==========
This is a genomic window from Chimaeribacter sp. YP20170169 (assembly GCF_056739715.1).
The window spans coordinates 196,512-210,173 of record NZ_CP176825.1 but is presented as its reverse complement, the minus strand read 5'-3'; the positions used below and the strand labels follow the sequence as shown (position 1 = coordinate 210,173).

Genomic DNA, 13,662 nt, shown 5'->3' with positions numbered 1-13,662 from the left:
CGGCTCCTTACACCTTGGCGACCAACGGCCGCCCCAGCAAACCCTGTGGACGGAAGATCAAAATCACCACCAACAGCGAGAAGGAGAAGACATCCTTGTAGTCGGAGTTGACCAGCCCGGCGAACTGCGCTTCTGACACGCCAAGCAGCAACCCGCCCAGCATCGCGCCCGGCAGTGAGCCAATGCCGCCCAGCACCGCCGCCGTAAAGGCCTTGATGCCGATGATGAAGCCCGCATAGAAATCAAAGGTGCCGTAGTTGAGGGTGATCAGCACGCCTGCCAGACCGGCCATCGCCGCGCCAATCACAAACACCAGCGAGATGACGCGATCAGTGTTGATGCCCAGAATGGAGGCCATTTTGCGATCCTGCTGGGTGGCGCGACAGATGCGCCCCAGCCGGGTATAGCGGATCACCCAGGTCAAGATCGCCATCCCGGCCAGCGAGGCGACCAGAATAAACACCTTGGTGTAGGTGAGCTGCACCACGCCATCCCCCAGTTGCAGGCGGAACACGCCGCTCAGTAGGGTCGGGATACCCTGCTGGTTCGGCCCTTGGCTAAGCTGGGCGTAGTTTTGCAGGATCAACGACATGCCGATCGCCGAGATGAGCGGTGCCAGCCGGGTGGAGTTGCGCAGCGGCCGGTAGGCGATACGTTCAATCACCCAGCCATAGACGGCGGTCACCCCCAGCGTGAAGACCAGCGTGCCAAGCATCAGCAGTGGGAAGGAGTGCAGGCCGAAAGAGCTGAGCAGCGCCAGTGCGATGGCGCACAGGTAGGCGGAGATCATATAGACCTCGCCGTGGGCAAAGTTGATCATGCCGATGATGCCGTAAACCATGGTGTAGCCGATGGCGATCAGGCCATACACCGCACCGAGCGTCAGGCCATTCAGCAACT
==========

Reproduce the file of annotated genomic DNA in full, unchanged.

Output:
This is a genomic window from Chimaeribacter sp. YP20170169 (assembly GCF_056739715.1).
The window spans coordinates 196,512-210,173 of record NZ_CP176825.1 but is presented as its reverse complement, the minus strand read 5'-3'; the positions used below and the strand labels follow the sequence as shown (position 1 = coordinate 210,173).

Genomic DNA, 13,662 nt, shown 5'->3' with positions numbered 1-13,662 from the left:
CGGCTCCTTACACCTTGGCGACCAACGGCCGCCCCAGCAAACCCTGTGGACGGAAGATCAAAATCACCACCAACAGCGAGAAGGAGAAGACATCCTTGTAGTCGGAGTTGACCAGCCCGGCGAACTGCGCTTCTGACACGCCAAGCAGCAACCCGCCCAGCATCGCGCCCGGCAGTGAGCCAATGCCGCCCAGCACCGCCGCCGTAAAGGCCTTGATGCCGATGATGAAGCCCGCATAGAAATCAAAGGTGCCGTAGTTGAGGGTGATCAGCACGCCTGCCAGACCGGCCATCGCCGCGCCAATCACAAACACCAGCGAGATGACGCGATCAGTGTTGATGCCCAGAATGGAGGCCATTTTGCGATCCTGCTGGGTGGCGCGACAGATGCGCCCCAGCCGGGTATAGCGGATCACCCAGGTCAAGATCGCCATCCCGGCCAGCGAGGCGACCAGAATAAACACCTTGGTGTAGGTGAGCTGCACCACGCCATCCCCCAGTTGCAGGCGGAACACGCCGCTCAGTAGGGTCGGGATACCCTGCTGGTTCGGCCCTTGGCTAAGCTGGGCGTAGTTTTGCAGGATCAACGACATGCCGATCGCCGAGATGAGCGGTGCCAGCCGGGTGGAGTTGCGCAGCGGCCGGTAGGCGATACGTTCAATCACCCAGCCATAGACGGCGGTCACCCCCAGCGTGAAGACCAGCGTGCCAAGCATCAGCAGTGGGAAGGAGTGCAGGCCGAAAGAGCTGAGCAGCGCCAGTGCGATGGCGCACAGGTAGGCGGAGATCATATAGACCTCGCCGTGGGCAAAGTTGATCATGCCGATGATGCCGTAAACCATGGTGTAGCCGATGGCGATCAGGCCATACACCGCACCGAGCGTCAGGCCATTCAGCAACT